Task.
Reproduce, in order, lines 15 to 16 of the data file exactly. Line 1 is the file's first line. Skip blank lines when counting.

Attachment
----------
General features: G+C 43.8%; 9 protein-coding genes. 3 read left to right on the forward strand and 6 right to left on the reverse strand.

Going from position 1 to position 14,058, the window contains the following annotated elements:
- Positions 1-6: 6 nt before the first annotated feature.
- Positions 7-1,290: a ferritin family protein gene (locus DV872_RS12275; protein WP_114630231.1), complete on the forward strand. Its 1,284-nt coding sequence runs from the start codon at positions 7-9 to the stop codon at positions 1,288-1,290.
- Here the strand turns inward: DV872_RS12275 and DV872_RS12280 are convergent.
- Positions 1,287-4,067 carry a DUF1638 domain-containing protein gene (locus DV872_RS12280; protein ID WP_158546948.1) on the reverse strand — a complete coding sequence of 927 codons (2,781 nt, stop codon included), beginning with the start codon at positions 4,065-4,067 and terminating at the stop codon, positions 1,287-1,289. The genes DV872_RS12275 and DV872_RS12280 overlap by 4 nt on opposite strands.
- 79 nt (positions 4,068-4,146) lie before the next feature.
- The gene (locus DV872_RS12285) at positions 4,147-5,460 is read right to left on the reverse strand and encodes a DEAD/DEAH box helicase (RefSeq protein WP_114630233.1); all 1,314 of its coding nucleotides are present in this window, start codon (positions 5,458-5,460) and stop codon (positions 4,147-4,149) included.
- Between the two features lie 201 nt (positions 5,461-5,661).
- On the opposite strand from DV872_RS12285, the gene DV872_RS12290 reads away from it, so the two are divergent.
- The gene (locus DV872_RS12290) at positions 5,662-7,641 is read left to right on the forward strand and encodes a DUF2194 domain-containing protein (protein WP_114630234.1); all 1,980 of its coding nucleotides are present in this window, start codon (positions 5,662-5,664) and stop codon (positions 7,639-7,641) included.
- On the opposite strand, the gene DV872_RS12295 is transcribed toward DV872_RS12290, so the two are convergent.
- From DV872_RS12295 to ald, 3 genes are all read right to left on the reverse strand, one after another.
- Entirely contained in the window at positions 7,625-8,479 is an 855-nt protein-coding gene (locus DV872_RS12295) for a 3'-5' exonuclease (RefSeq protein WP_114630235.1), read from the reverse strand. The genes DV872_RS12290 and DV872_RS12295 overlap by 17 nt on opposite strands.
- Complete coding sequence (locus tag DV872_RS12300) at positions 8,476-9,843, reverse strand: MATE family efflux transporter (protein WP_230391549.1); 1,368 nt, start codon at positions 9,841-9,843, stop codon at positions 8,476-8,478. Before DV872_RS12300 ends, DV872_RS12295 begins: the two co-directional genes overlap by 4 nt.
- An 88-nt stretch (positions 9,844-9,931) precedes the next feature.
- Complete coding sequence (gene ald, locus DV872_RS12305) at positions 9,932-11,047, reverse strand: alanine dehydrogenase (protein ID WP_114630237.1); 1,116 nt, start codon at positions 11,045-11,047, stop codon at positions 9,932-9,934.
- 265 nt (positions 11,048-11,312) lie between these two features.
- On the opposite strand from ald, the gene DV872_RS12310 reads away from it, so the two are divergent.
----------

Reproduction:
- Complete coding sequence (locus tag DV872_RS12300) at positions 8,476-9,843, reverse strand: MATE family efflux transporter (protein WP_230391549.1); 1,368 nt, start codon at positions 9,841-9,843, stop codon at positions 8,476-8,478. Before DV872_RS12300 ends, DV872_RS12295 begins: the two co-directional genes overlap by 4 nt.
- An 88-nt stretch (positions 9,844-9,931) precedes the next feature.